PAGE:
Many corporates, government enterprises opting to establish their units in the city
Hyderabad: Microsoft has joined the long list of multinational companies (MNCs) that have chosen Hyderabad to set up its data centre. This comes just months after Amazon Web Services, another large corporate, announced that it will establish its data centre in the State. Not just large corporates, even government-led enterprises like the National Payments Corporation of India (NPCI) chose Hyderabad to set up their smart data centre.
So what is it that makes Hyderabad such an ideal destination for companies both large and small to set up their data centres?
According to experts one of the major factors for this interest is the geographical location of the city. Located at a seismic zone of two or three, Hyderabad is least prone to earthquakes and floods especially in the IT hubs such as Hitec City and beyond.
“Another big plus for the city is the availability of highly skilled people in the domains of cloud computing, data analysts, and the like. The intellect is an important factor for any organisation looking to set up their data centre here,” says BS Rao, vice-president, marketing, CtrlS, a Hyderabad-based Asia’s largest rated 4 data centre.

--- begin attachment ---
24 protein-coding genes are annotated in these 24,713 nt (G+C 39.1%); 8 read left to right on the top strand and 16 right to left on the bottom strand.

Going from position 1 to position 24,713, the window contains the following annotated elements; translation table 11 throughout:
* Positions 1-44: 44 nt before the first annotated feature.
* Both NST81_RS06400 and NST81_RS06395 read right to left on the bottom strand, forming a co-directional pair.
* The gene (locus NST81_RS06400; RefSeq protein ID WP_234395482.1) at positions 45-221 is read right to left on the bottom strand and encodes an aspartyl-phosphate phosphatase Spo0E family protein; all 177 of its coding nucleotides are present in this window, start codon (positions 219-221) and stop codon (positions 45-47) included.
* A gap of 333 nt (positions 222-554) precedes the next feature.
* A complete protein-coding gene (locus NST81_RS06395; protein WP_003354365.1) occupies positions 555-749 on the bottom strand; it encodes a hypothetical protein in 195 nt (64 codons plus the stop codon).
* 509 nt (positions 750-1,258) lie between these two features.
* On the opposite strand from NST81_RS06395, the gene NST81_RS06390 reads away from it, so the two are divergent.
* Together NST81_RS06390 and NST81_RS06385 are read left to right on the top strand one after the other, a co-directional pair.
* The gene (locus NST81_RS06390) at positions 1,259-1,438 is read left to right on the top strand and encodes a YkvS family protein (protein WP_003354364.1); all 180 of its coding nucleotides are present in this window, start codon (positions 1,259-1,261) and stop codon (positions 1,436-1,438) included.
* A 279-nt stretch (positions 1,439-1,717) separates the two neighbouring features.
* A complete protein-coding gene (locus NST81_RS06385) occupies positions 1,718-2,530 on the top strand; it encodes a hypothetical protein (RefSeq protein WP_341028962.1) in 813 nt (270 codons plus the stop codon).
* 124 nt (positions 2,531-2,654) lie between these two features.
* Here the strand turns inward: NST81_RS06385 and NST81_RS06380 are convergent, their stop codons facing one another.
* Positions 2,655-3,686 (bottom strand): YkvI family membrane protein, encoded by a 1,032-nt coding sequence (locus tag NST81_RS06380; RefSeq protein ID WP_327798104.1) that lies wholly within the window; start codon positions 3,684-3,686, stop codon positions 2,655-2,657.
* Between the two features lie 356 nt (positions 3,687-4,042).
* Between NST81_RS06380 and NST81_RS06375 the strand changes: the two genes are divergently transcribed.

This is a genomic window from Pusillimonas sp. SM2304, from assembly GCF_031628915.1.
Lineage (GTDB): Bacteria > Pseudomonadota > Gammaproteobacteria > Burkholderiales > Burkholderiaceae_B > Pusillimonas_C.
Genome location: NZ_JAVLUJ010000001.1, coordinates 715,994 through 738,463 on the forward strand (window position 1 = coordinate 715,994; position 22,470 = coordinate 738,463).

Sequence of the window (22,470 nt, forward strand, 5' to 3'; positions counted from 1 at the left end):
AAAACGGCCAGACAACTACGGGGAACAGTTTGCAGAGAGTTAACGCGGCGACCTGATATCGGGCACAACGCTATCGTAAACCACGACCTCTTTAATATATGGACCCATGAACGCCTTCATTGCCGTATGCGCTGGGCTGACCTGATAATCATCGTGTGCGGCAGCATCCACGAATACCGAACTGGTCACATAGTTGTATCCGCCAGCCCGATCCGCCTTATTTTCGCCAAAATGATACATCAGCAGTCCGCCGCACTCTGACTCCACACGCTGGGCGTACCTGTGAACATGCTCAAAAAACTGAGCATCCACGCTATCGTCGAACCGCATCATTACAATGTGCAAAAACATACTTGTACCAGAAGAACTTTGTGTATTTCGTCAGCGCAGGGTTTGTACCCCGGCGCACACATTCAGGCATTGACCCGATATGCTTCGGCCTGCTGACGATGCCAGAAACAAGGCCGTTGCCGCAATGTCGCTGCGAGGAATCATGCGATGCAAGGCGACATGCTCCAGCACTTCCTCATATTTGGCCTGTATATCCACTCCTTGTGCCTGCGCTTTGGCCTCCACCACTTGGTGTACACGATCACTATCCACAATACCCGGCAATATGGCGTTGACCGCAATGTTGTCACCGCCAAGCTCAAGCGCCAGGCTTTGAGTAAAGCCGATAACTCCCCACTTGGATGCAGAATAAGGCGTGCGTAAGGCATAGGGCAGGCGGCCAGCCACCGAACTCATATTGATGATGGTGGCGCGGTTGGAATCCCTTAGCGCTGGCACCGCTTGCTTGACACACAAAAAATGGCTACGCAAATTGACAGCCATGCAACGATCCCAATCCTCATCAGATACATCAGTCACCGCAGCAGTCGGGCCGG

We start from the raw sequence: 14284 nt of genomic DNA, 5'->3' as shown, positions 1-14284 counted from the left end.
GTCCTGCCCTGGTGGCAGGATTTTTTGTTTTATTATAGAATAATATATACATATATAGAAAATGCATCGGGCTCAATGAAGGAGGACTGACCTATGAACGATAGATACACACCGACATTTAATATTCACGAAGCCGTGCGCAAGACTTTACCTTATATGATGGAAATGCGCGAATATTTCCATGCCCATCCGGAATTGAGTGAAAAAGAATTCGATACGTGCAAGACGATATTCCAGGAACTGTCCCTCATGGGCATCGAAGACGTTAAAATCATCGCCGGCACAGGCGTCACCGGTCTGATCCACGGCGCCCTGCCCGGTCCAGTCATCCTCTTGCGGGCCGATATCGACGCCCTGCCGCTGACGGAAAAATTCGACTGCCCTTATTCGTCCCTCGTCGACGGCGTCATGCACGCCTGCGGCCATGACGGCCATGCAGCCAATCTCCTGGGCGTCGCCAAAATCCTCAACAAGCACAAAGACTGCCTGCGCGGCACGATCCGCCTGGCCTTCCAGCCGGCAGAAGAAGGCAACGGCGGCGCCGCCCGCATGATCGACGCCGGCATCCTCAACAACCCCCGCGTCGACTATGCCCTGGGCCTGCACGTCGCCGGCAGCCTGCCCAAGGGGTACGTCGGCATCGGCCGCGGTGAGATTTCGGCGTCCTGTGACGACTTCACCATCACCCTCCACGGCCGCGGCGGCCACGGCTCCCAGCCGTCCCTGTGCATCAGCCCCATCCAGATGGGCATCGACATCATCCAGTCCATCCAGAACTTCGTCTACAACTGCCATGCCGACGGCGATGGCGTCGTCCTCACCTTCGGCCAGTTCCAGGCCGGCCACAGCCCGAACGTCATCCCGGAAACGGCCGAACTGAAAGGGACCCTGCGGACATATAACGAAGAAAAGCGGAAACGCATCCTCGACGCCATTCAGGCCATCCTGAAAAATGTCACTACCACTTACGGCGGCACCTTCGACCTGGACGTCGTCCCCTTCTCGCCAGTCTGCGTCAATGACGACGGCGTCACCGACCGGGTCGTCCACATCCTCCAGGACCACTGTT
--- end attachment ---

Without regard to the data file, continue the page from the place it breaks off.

In terms of real estate, the city offers comparatively lower rates than cities like Mumbai and Chennai that have traditionally been the hubs for data centres.
“Hyperscalers – which are data centres that consume massive energy – are slowly emerging in Hyderabad with companies like Amazon and Microsoft. Amazon has been given land in peripheral locations like Shamshabad to set up their data centre which is closer to the IT hubs. The cost of real estate is much cheaper in the city and Hyderabad can host a distinct set of data centres,” says Samson Arthur, director, Knight Frank (Hyderabad).
Another big need of any data centre is access to seamless bandwidth and an undisrupted power facility. In both these factors, Telangana and particularly Hyderabad, has been gaining momentum. The government has made all efforts to build the infrastructure that has led to surplus bandwidth and fibre connectivity which goes up to gigabytes for commercial purposes. “The fibre highways between Mumbai and Hyderabad have been set up two to three decades ago so there is no way we can question the bandwidth availability,” says Rao.
Similarly, power supply has been seamless in the IT corridor of the city with the government providing electricity without any major power cuts since the formation of the State.
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